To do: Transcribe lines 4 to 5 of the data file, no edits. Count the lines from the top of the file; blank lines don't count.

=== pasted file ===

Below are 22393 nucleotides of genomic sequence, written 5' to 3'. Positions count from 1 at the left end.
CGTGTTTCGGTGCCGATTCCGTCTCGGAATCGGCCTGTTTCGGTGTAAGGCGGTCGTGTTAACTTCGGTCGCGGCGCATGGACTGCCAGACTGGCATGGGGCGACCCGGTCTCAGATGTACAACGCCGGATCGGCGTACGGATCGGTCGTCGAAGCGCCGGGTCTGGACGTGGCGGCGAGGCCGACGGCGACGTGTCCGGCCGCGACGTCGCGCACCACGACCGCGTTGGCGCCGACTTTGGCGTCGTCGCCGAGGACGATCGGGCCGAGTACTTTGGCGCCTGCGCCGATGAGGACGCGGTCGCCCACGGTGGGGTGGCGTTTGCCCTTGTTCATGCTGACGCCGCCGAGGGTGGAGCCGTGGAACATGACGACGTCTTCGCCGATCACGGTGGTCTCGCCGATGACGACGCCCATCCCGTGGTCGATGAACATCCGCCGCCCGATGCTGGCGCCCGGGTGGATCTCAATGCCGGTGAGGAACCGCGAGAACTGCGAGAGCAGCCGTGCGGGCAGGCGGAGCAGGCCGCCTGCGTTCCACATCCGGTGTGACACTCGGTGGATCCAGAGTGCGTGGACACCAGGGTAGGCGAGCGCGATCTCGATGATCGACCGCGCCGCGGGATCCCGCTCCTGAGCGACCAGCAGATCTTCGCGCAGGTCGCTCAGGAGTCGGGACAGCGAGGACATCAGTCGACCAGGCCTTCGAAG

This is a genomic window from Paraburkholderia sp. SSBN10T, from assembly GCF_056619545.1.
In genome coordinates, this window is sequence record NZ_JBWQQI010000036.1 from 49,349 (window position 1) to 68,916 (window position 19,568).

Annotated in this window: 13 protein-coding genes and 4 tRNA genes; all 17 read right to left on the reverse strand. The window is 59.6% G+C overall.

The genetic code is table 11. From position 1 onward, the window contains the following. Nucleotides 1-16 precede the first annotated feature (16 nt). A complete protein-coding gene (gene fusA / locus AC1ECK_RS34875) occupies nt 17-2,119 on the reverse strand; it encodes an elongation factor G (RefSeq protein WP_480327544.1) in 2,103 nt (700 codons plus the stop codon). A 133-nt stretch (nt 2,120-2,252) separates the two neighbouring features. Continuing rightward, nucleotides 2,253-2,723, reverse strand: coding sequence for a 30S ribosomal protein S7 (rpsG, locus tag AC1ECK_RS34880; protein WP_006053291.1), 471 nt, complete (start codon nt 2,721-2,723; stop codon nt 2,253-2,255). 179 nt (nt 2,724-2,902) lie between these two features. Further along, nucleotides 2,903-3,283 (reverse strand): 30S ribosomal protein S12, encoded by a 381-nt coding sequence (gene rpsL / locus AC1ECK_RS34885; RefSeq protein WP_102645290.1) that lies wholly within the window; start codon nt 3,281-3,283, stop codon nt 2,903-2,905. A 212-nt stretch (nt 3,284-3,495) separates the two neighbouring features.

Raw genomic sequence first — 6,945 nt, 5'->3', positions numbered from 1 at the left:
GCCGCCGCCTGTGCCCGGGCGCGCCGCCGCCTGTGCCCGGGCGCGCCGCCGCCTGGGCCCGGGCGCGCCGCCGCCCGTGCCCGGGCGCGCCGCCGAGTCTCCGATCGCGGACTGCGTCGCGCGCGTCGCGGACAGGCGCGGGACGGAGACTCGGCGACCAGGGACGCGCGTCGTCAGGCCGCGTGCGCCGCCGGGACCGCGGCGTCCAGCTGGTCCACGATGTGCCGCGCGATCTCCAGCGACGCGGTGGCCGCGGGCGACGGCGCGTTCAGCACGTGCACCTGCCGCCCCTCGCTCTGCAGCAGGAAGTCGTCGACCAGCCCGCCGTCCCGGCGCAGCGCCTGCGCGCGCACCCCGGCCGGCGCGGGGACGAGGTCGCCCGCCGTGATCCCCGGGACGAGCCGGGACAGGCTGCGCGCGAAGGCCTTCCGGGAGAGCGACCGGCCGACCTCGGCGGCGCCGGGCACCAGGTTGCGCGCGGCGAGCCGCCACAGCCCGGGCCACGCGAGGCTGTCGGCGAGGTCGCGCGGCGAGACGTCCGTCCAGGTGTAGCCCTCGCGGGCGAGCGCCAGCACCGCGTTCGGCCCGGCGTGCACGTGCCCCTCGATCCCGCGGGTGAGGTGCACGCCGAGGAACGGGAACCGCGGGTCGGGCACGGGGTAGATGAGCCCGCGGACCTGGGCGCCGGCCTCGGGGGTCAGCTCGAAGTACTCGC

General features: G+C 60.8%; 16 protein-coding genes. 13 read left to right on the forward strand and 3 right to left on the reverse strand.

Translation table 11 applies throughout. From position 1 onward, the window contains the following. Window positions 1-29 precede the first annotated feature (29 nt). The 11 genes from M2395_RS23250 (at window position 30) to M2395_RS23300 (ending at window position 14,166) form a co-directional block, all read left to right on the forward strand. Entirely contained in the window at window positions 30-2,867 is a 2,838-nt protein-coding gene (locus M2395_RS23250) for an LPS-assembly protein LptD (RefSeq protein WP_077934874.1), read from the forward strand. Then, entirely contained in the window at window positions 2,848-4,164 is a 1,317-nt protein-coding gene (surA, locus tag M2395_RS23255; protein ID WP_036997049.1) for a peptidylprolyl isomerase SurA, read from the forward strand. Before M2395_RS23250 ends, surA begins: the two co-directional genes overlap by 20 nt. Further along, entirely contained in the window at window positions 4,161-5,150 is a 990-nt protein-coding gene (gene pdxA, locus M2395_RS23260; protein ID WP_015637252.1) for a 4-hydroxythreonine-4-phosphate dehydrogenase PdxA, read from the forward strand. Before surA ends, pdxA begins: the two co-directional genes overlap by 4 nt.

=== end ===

In genome coordinates, this window is sequence record NZ_JBWQQI010000036.1 from 49,349 (window position 1) to 68,916 (window position 19,568).

Annotated in this window: 13 protein-coding genes and 4 tRNA genes; all 17 read right to left on the reverse strand. The window is 59.6% G+C overall.